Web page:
Let’s say you have a few beers or wine, it has to go where everything goes into your digestive system.

However, here is the thing: the beer and wine you drink is not dealt with the same way as food is and even other drinks for that matter. So let’s say about 20 percent of the alcohol from a single glass goes directly to your blood vessels.

After that it goes straight to the thing where we probably feel first which is the brain. The rest of it so the 80 percent goes to your very small intestines, then and only then does it hit your bloodstream.

So as I know from experience painful as that it was the alcohol gets removed from the body by the amazing organ the liver. Now of course if you have an issue with your liver it can inhibit your processing and the liver does not take kindly to alcohol.

How Long Does an Alcoholic Drink Stay in Your Body and can I make it go quicker?

No is the answer and I as I have said if we just take a basic one standard drink it will take about an hour. Now we know that it can take less or more time in your blood system but the body’s mechanism for alcohol metabolism is the same for us all. However, it is worth noting something called the BAC. Ever heard of it? OK let’s find out more.

What is a BAC?

So how much alcohol is in your blood is known in the medical world as Blood Alcohol Concentration (BAC). It’s actually basic maths, the % of ethanol in your blood per volume.

So if you have one ounce of alcohol it will be about an average score of .015% blood-alcohol concentration. This could take around 10 hours to pass through your system. The more you drink, the longer alcohol will be in your system.

So imagine with each drink your BAC levels are going up and up by similar percentages and so the effect you feel from the alcohol increases. Alcohol’s negative effects start to increase.

So what might start off as feeling good, leads to being depressed and then the after effect kicks in. If it is really serious the body can go into shock with alcohol poisoning which needs emergency treatment very often.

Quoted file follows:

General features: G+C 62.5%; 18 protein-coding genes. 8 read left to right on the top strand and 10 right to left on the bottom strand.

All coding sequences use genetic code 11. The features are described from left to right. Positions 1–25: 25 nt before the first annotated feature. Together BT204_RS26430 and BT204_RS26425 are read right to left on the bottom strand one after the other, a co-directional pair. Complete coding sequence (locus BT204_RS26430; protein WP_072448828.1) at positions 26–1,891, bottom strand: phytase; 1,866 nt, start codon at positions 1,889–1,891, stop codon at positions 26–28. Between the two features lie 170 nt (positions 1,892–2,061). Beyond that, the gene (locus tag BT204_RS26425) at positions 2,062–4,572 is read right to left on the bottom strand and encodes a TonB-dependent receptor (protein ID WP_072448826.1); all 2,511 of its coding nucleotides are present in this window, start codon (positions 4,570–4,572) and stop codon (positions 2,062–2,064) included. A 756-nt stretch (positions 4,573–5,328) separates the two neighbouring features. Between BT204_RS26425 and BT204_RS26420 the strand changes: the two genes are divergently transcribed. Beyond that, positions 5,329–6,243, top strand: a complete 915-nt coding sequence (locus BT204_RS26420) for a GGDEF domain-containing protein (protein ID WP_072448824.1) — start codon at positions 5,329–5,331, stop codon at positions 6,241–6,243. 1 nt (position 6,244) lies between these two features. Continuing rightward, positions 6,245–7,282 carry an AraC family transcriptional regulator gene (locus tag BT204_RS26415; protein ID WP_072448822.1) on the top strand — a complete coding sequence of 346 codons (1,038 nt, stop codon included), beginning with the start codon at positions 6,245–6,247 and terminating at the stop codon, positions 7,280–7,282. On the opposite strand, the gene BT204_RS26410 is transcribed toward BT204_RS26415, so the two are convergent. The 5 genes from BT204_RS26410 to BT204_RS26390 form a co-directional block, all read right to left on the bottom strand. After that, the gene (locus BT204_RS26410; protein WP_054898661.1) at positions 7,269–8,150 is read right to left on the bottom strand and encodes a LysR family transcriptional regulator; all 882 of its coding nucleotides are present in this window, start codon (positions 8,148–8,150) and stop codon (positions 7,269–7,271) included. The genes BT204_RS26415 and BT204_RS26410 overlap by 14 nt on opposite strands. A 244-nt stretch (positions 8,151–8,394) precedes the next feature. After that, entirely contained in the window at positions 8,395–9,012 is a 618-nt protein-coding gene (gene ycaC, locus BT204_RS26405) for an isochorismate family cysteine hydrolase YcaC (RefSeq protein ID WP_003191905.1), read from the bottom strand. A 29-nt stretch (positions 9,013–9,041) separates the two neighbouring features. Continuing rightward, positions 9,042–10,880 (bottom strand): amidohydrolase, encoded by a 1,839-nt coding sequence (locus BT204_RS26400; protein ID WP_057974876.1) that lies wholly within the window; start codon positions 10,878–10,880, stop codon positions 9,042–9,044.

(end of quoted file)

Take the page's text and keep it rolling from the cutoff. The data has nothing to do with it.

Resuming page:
So if you liver takes the time it needs why is your blood any different. Well according to research certain things can make a difference.


Age can play a factor as our body develops so have you have ever heard someone say I can’t drink as much as I used to ? For some reasons our body deals with alcohol differently as we grow older. Of course there are always exceptions!

What sex are we?

And before you say really ? Well think about it we all have different hormones and physical constitution depending on our sexual make up. It’s just a fact of life. If females for example are on a period their hormones will be different. So it seems in some cases the frame body reacts differently to alcohol than the males make up and of course the other way around.

Except of course when it does not. There are always exceptions.

What we eat?

There is no doubt that what we eat before a drink can really help the absorption of the alcohol in the blood via the stomach. Remember this will have no impact on how fast your liver metabolizes the alcohol; it will just slow the rate of alcohol into the bloodstream.

When one of the reasons’ you get drunk quickly is because you have an empty stomach this is why.

Its the reason alcohol attacked my liver so much, I did not have lots of carbs in my stomach because I was going low carb at the time. Big mistake even for a few glasses.